The general, Colonel Tom, and I watered, weeded, and watched the little bit of earth; the cook and house-maid took our places and resumed our work when we ceased. Never was a patch of terra firma so guarded and cared for! At last Mary became impatient, and even turned the tiny sprouts upside down, putting the plants back after examining the roots. Her watch was more vigilant than ours, and she actually surprised the general one morning by putting beside him a glass of radishes. It was really a sensation in our lives to have raised them ourselves, and we could not help recalling the pitiful statement of a dear friend, who also belonged to a mounted regiment, that she had planted gardens for twelve successive springs, but had never been stationed long enough in one place to reap the benefit of a single attempt. Of course, being naturally so sanguine as a family, we began in imagination almost to taste the oncoming beets, turnips, etc. We reckoned too hastily, however, for a perfect army of grasshoppers appeared one day. They came in swarms, and when we looked up at the sun we seemed to be gazing through clouded air. Absorbed in this curious sight we forgot our precious garden; but Colonel Tom remembered, and insisted upon trying an experiment recommended in print by a Minnesota farmer. Seizing some tins from the kitchen, and followed by the servants and their mistress, all armed in the same manner, we adopted the advice of the newspaper paragraph, and beat the metal with perfectly deafening noise around the small enclosure. Had grasshoppers been sensitive to sound, it would have ended in our triumph. As it was, they went on peacefully and stubbornly, eating every twig in our sight. Having finished everything, they soared away, carrying on their departing wings our dreams of radishes and young beets! The company gardens were demolished in the same manner, and every one returned for another year to the tiresome diet of canned vegetables.
I remember the look of amazement that came into the face of a luxurious citizen when I told him that we gave a dinner at once if we had the good-fortune to get anything rare. "And, pray, what did you call a rarity?" he responded. I was obliged to own that over a plebeian cabbage we have had a real feast. Once in a great while one was reluctantly sold us in Bismarck for a dollar and a half.
We used condensed milk, and as for eggs, they were the greatest of luxuries. In the autumn we brought from St. Paul several cases, but five hundred miles of jostling made great havoc with them.
The receipt-books were exasperating. They invariably called for cream and fresh eggs, and made the cook furious. It seemed to me that some officer's servant on the frontier must have given the receipt for waffles, for it bears the indefinite tone of the darky: "Eggs just as you haz 'em, honey; a sprinklin' of flour as you can hold in your hand; milk! well, 'cordin' to what you has."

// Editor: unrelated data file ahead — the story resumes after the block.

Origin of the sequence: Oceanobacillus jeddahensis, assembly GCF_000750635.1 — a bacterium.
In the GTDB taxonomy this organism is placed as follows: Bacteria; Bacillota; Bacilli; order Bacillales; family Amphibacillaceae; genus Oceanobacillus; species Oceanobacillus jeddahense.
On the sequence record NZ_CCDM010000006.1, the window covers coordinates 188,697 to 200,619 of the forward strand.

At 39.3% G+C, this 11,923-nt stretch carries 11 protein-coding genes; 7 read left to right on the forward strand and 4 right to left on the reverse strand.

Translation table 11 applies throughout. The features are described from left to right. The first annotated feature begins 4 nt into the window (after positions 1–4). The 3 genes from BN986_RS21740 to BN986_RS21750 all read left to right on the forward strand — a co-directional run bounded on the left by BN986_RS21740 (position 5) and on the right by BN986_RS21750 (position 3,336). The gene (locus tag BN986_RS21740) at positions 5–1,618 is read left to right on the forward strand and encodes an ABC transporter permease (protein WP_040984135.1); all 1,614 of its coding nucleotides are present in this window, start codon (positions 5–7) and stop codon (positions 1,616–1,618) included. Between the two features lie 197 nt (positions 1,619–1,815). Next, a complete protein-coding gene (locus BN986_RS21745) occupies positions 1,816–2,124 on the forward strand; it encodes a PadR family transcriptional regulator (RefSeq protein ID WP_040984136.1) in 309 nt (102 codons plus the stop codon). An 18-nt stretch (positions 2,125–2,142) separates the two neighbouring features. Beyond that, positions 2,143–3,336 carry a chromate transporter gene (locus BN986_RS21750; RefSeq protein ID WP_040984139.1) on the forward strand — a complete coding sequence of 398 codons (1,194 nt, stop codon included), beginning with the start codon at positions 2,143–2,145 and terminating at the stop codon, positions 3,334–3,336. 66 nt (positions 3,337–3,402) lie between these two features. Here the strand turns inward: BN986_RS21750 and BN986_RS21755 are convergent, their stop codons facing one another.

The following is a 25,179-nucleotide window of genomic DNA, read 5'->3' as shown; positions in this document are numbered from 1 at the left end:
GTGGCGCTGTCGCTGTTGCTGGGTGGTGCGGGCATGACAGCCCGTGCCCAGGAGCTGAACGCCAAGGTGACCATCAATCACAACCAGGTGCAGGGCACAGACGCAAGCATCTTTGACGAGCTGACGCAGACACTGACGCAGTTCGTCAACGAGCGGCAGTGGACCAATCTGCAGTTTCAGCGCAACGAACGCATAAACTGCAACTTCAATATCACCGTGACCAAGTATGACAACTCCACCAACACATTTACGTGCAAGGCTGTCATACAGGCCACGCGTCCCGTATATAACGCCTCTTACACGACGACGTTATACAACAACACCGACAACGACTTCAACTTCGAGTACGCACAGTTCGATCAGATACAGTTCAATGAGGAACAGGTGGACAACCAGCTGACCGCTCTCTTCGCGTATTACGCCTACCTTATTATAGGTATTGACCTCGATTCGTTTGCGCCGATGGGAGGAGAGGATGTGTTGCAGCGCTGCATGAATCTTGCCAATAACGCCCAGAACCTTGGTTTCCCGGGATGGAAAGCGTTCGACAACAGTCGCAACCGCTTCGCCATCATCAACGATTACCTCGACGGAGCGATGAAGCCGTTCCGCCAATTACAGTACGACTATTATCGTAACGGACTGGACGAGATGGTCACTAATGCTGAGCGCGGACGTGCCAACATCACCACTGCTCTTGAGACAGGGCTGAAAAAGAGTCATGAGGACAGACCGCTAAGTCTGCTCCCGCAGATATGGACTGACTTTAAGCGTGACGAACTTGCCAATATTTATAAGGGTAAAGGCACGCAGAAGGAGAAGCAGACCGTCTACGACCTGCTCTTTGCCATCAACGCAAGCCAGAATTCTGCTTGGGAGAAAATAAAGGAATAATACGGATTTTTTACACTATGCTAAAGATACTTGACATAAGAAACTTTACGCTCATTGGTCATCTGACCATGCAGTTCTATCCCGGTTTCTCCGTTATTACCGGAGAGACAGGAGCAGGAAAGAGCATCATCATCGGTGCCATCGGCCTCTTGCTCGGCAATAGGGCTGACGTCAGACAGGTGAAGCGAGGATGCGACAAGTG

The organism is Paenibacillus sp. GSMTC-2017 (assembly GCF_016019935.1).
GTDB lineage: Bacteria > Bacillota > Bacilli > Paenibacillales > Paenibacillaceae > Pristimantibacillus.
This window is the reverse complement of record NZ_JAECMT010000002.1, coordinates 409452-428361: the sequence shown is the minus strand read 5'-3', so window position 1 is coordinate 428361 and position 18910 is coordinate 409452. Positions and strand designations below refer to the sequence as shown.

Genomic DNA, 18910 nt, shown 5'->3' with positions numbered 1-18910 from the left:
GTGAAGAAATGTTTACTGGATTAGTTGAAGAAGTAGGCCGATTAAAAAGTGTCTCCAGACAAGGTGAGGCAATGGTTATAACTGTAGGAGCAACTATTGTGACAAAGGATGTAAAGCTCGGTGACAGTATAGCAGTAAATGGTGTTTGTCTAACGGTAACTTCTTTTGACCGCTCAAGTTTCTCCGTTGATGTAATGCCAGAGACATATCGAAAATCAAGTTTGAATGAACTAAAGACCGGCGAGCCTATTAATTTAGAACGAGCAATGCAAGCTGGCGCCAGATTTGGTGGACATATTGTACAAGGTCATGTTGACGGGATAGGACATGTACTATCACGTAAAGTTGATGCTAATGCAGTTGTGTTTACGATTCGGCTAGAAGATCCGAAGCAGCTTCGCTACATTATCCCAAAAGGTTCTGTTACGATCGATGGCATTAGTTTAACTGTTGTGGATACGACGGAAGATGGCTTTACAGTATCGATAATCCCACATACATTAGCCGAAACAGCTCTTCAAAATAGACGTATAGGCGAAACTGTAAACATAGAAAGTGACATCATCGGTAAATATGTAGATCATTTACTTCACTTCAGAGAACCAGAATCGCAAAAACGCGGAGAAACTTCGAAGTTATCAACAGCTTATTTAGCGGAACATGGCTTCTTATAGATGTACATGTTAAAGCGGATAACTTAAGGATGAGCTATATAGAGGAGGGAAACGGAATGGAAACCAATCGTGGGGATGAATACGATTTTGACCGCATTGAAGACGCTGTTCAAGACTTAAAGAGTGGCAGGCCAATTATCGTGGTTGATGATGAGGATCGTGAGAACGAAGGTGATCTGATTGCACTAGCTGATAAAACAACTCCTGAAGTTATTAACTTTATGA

The crystallized eggs, put up in cans and being air-tight, kept a long time, and were of more use to us than any invention of the day. In drying the egg, the yolks and whites were mixed together, and nothing could be made of this preparation when the two parts were required to be used separately. It made very good batter-cakes, however, and at first it seemed that we could never get enough.
In the spring, when it was no longer safe to hunt, we had to return to beef, as we had no other kind of meat. My husband never seemed to tire of it, however, and suggested to one of our friends who had the hackneyed motto in his dining-room, that she change it to "Give us this day our daily beef."
Once only, in all those years of frontier life, I had strawberries. They were brought to me as a present from St. Paul. The day they came there were, as usual, a number of our friends on the piazza. I carefully counted noses first, and hastily went in before any one else should come, to divide the small supply into infinitesimal portions. I sent the tray out by the maid, and was delayed a moment before following her. My husband stepped inside, his face as pleased as a child over the surprise, but at the same time his eyes hastily scanning the buttery shelves for more berries. When I found that in that brief delay another officer had come upon the porch, and that the general had given him his dish, I was greatly disappointed. In vain my husband assured me, in response to my unanswerable appeal, asking him why he had not kept them himself, that it was hardly his idea of hospitality. I was only conscious of the fact that having been denied them all these years, he had, after all, lost his only strawberry feast.
This doubtless seems like a very trifling circumstance to chronicle, and much less to have grieved over, but there are those who, having ventured "eight miles from a lemon," have gained some faint idea what temporary deprivations are.
When such a life goes on year after year, and one forgets even the taste of fruit and fresh vegetables, it becomes an event when they do appear.